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[Surplus] Steel 101 – Back to the Basics

In today’s blog we are bringing it back to the basics. Why? At this point, we acknowledge that most of us in the steel industry have an encyclopedic knowledge of steel, surplus steel, and everything in between. At Texas Iron and Metal we know that a solid foundation is essential for success. Taking a few moments to revisit the fundamental information that affects every single aspect of our business and yours is an essential element in keeping that foundation strong as steel.

Steel is a true commodity made of iron and less than 2% of carbon. The ratio of carbon to iron dictates the material’s strength. If the carbon content is too low in relation to the iron, the material will likely be prohibitively weak for most industrial applications. Contrarily, if the added carbon percentage is too high, there is a high risk of the material breaking and rusting. Depending on the type and grade of steel being produced, other elements including nickel and chromium may be added to adjust the material’s properties for its intended use. As such, the exact ratios and added elements dictate the metal’s overall composition, and thus the type of steel that is produced. There are many types of steel, but the primary variations are alloy steel, carbon steel, and stainless steel.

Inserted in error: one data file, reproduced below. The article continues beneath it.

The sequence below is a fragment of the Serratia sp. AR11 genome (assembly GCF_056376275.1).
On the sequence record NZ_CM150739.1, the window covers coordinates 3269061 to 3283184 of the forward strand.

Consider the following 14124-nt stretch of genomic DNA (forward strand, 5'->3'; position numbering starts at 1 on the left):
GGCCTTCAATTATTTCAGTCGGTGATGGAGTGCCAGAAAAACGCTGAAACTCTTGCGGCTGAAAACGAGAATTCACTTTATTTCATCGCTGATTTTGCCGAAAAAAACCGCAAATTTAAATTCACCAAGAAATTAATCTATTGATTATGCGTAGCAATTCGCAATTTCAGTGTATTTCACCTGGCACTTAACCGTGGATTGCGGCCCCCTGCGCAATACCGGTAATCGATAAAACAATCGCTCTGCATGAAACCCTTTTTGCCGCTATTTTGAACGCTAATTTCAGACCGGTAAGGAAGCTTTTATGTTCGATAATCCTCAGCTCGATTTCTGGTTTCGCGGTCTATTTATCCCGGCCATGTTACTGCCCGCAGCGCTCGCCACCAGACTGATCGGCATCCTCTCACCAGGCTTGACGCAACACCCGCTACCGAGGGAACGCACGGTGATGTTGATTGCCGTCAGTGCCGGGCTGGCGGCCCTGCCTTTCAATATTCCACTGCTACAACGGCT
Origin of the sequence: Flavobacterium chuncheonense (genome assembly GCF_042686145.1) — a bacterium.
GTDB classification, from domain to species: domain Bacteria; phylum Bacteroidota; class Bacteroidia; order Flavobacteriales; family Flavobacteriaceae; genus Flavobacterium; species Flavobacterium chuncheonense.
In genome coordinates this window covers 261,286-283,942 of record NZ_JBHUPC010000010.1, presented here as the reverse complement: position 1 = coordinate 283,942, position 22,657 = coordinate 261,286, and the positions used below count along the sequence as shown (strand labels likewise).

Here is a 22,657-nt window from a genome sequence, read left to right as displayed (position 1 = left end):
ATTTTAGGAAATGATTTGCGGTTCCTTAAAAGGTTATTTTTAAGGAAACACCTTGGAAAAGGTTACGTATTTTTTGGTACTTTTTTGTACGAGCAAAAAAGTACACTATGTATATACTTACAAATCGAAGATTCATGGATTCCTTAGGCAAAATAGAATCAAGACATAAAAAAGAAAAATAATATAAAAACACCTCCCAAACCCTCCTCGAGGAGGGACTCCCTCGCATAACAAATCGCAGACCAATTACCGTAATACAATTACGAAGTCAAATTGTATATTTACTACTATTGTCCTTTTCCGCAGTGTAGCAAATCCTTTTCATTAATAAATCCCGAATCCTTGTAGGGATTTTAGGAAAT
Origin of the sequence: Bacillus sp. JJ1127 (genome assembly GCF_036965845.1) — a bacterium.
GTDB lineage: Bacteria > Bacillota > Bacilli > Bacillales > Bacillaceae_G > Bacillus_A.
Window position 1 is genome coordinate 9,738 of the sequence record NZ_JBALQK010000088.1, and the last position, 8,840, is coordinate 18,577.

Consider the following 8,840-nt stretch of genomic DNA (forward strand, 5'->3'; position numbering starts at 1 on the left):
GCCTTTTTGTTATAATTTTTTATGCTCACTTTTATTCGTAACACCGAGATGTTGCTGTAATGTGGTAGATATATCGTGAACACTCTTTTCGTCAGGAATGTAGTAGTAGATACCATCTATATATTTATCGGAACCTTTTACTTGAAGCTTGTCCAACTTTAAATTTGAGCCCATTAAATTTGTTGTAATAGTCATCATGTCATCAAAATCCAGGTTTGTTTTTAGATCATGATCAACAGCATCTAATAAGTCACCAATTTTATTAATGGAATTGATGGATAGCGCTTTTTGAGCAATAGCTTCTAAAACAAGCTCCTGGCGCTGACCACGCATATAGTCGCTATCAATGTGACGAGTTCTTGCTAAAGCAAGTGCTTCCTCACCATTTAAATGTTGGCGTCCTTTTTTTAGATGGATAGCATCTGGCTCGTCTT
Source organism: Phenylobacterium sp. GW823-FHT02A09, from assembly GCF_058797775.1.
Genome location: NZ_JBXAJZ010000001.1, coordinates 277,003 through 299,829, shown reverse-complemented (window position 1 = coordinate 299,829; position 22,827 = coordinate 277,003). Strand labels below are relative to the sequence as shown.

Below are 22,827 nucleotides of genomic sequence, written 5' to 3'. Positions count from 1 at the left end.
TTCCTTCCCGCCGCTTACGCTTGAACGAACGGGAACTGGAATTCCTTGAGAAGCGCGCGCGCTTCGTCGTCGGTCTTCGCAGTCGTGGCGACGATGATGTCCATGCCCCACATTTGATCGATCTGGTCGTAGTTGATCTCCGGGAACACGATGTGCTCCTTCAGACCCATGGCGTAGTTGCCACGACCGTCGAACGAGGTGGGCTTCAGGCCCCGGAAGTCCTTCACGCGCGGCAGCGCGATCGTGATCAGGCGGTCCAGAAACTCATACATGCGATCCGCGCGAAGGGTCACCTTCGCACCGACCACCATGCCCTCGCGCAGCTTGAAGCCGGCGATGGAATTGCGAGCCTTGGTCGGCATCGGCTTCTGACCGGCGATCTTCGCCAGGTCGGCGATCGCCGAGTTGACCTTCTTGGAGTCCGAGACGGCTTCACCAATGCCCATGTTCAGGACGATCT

Steel is ubiquitous in the manufacturing, construction, and transportation industries for a myriad of reasons, including its strength and durability, corrosion and oxidation resistance, conductivity, overall versatility, and recyclability.

In the twenty-first century, as industrial industries have been tasked with meeting escalating environmental standards and related sustainability initiatives, it is important to note that steel is one of the most recycled materials in the world, as it is inherently 100% recyclable. The most environmental way to recycle steel is through the utilization of surplus steel, or as we call it, Less-Than-Prime© steel (LTP©). Surplus steel is steel that was purchased by a fabricator, manufacturer, or distributor for a specific project, and for one reason or another went unused. The inherent cost savings in buying LTP© cannot be overstated. For example, a construction manager that purchases 20-30% of his material as surplus, versus 100% prime, will experience significant cost savings.   

Steel is everywhere. It is the commodity on which our world heavily depends. You need it; that is fact. You do, however, have options in what and where you acquire the steel that your project requires. One such example is using Less-Than-Prime© (LTP©) steel where appropriate. If bottom line is important to you, give us a call at 713-672-7595.